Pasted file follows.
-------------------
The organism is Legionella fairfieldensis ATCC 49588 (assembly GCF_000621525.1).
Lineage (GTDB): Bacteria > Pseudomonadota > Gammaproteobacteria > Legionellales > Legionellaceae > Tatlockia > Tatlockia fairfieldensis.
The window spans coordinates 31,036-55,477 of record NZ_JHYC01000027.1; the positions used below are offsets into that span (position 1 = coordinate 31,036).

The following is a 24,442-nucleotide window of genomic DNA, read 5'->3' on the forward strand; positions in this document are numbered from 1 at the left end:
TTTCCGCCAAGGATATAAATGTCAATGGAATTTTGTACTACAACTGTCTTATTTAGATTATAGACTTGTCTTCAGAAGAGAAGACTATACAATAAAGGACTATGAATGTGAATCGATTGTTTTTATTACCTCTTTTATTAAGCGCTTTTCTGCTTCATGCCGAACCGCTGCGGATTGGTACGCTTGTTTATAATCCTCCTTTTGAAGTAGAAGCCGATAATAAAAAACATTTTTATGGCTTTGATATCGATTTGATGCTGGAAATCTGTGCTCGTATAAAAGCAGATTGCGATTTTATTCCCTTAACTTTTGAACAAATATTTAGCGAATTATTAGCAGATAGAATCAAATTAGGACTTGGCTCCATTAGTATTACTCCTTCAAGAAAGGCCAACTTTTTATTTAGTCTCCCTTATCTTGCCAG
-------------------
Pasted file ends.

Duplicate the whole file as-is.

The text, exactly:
The organism is Legionella fairfieldensis ATCC 49588 (assembly GCF_000621525.1).
Lineage (GTDB): Bacteria > Pseudomonadota > Gammaproteobacteria > Legionellales > Legionellaceae > Tatlockia > Tatlockia fairfieldensis.
The window spans coordinates 31,036-55,477 of record NZ_JHYC01000027.1; the positions used below are offsets into that span (position 1 = coordinate 31,036).

The following is a 24,442-nucleotide window of genomic DNA, read 5'->3' on the forward strand; positions in this document are numbered from 1 at the left end:
TTTCCGCCAAGGATATAAATGTCAATGGAATTTTGTACTACAACTGTCTTATTTAGATTATAGACTTGTCTTCAGAAGAGAAGACTATACAATAAAGGACTATGAATGTGAATCGATTGTTTTTATTACCTCTTTTATTAAGCGCTTTTCTGCTTCATGCCGAACCGCTGCGGATTGGTACGCTTGTTTATAATCCTCCTTTTGAAGTAGAAGCCGATAATAAAAAACATTTTTATGGCTTTGATATCGATTTGATGCTGGAAATCTGTGCTCGTATAAAAGCAGATTGCGATTTTATTCCCTTAACTTTTGAACAAATATTTAGCGAATTATTAGCAGATAGAATCAAATTAGGACTTGGCTCCATTAGTATTACTCCTTCAAGAAAGGCCAACTTTTTATTTAGTCTCCCTTATCTTGCCAG